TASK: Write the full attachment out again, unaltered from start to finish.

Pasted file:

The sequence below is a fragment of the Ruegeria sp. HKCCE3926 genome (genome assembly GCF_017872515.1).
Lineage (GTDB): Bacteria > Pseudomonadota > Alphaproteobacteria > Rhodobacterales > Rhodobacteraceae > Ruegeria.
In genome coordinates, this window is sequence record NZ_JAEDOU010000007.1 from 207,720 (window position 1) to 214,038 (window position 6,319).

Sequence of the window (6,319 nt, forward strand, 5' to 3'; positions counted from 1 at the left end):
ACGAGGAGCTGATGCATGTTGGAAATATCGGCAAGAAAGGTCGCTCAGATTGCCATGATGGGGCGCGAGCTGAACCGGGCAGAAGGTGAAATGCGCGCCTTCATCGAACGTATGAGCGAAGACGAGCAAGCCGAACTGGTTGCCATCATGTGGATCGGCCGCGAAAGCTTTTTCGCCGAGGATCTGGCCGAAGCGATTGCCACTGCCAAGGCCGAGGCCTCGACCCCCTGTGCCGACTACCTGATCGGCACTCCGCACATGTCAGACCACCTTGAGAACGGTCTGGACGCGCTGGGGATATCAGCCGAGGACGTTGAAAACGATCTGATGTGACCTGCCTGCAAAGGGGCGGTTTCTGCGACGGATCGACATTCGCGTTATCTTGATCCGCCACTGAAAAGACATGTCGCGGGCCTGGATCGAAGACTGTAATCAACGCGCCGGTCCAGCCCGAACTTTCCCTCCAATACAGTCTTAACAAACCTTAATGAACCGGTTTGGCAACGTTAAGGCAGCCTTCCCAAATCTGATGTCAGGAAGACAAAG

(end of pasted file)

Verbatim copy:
The sequence below is a fragment of the Ruegeria sp. HKCCE3926 genome (genome assembly GCF_017872515.1).
Lineage (GTDB): Bacteria > Pseudomonadota > Alphaproteobacteria > Rhodobacterales > Rhodobacteraceae > Ruegeria.
In genome coordinates, this window is sequence record NZ_JAEDOU010000007.1 from 207,720 (window position 1) to 214,038 (window position 6,319).

Sequence of the window (6,319 nt, forward strand, 5' to 3'; positions counted from 1 at the left end):
ACGAGGAGCTGATGCATGTTGGAAATATCGGCAAGAAAGGTCGCTCAGATTGCCATGATGGGGCGCGAGCTGAACCGGGCAGAAGGTGAAATGCGCGCCTTCATCGAACGTATGAGCGAAGACGAGCAAGCCGAACTGGTTGCCATCATGTGGATCGGCCGCGAAAGCTTTTTCGCCGAGGATCTGGCCGAAGCGATTGCCACTGCCAAGGCCGAGGCCTCGACCCCCTGTGCCGACTACCTGATCGGCACTCCGCACATGTCAGACCACCTTGAGAACGGTCTGGACGCGCTGGGGATATCAGCCGAGGACGTTGAAAACGATCTGATGTGACCTGCCTGCAAAGGGGCGGTTTCTGCGACGGATCGACATTCGCGTTATCTTGATCCGCCACTGAAAAGACATGTCGCGGGCCTGGATCGAAGACTGTAATCAACGCGCCGGTCCAGCCCGAACTTTCCCTCCAATACAGTCTTAACAAACCTTAATGAACCGGTTTGGCAACGTTAAGGCAGCCTTCCCAAATCTGATGTCAGGAAGACAAAG